Location matters when choosing a retirement home
When you retire, you may find that there are many options when it comes to choosing where to live out your golden years.
Key factors in your decision-making will likely include climate, proximity to family, recreational opportunities, the cost of housing, and access to medical facilities. Prospective retirees should also take into account the amount of taxes they will owe in the state and city/town where they plan to have their primary residence. Developing a solid tax strategy now can help ease your financial burdens so you can truly enjoy the next phase of your life.
While not having to pay state income taxes generally sounds like a good deal, individuals who are thinking about relocating to states with low or no individual income taxes should also consider the other taxes that may be levied. States that have a low income tax burden often fund their governments by collecting other types of taxes — such as sales taxes, excise taxes, property taxes, capital gains taxes, estate taxes, inheritance taxes, and taxes on investment income.
Therefore, in addition to looking at the income tax rate(s) of their prospective retirement destination, individuals should also factor in the state and local taxes that may apply to their pension, Social Security income, investments, and other activities.
There are currently 7 states that do not have a personal income tax: Alaska, Florida, Nevada, South Dakota, Texas, Washington, and Wyoming. Meanwhile, 2 states — New Hampshire and Tennessee — do not impose a tax on individual income, but do have a tax on dividends and interest. A number of other states are known for having relatively low income tax rates, including Arizona, New Mexico, and Pennsylvania.
It is important to note that while some states may provide full exemptions on all of your pension income or Social Security income, other states only allow partial exemptions, and still others impose taxes all retirement income.
Arizona, California, Minnesota, and Wisconsin are among the states known for taxing pension income. Pennsylvania and Mississippi, on the other hand, fully exempt retirement income from taxation. A number of states offer partial exemptions, including Arkansas, Colorado, Georgia, and New York. Some states specifically exempt certain pensions from income tax, like those associated with Federal civil service, state or local civil service, and the U.S. military. Keep in mind that there may be eligibility requirements for some of these exemptions, such as age restrictions.
Although the majority of states impose taxes on pension benefits, only 14 states levy taxes on Social Security income — including Colorado, Connecticut, Kansas, Minnesota, and New Jersey. These 14 states either tax Social Security income to the same extent as the Federal government, or they offer exemptions for taxpayers with lower adjusted gross incomes (AGIs). In addition, some states exclude portions of Social Security income from taxation based on the age of the taxpayer.
Property taxes and sales taxes vary widely depending on the state or locality, and can change substantially over time, especially as property values decline and recession-hit areas raise taxes in an effort to fill gaps in their budgets.
Sales taxes are collected in every state except 5: Alaska, Delaware, Montana, New Hampshire, and Oregon.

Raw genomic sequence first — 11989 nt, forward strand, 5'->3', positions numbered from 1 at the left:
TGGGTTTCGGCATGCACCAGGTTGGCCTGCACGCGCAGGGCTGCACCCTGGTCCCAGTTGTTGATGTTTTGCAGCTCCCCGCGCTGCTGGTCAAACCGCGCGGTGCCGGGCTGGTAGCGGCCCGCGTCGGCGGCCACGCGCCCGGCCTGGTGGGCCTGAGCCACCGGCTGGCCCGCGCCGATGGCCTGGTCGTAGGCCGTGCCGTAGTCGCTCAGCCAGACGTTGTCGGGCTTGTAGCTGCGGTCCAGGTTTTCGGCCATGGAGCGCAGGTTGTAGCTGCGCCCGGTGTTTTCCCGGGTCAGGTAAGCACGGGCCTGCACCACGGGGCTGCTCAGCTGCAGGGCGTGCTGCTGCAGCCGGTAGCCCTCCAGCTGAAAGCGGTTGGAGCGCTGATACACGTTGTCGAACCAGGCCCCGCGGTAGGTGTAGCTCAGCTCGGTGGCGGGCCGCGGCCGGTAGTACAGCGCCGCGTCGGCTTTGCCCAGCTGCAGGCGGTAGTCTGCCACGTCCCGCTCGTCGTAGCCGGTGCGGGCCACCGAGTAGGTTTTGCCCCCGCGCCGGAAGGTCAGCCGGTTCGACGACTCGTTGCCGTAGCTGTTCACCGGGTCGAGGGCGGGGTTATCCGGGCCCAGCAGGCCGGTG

To complicate matters, state and local taxes may be levied not just on consumer goods, but also on specific services — including landscaping, tax preparation and other professional services, medical care, and even personal services (such as haircuts and beauty treatments). A number of states exempt certain categories of food, prescription drugs, and clothing from sales tax, but others do not. Some of the highest sales tax rates can be found in Indiana, Mississippi, New Jersey, Rhode Island, Tennessee, and Minnesota. Moreover, gas and other fuel taxes, as well as cigarette and alcohol taxes, can also vary widely from region to region.
Consequently, future retirees should factor in the amount of driving they expect to do, as well as their lifestyle in general, when choosing a retirement home location.
Although property taxes can make up a substantial portion of a retiree’s overall tax burden, numerous states and local jurisdictions offer tax breaks on property taxes for homeowners over the age of 65. Many states offer various forms of property tax relief to senior homeowners — such as “circuit breakers” that put a cap on the percentage of a taxpayer’s income that must be paid in property taxes, or programs that “lock in” the assessed value of a property after the owner reaches a certain age, or arrangements that allow elderly homeowners to defer taxes until they move or pass away.
Because property taxes can be particularly volatile (especially in areas with struggling housing markets, fluctuating home prices, and foreclosures, future retirees should carefully examine the trends of property taxes over time in the place where they plan to retire. Looking into the types of property tax relief available in your retirement destination is an important part of your tax strategy.
For higher-income individuals, state estate taxes may also play a role in their choice of residence and retirement.
Take into account that a number of states enforce estate taxes in addition to the Federal estate tax. Several states also have an additional inheritance tax — for example, New Jersey and Maryland impose both estate and inheritance taxes.
Retirees should bear in mind that, in many states, estate and inheritance taxes are applicable to much smaller estates than those subject to taxation under Federal law. If you are planning to retire in the near future and you are considering a few different locations, it is a good idea to research all the taxes that may potentially affect you.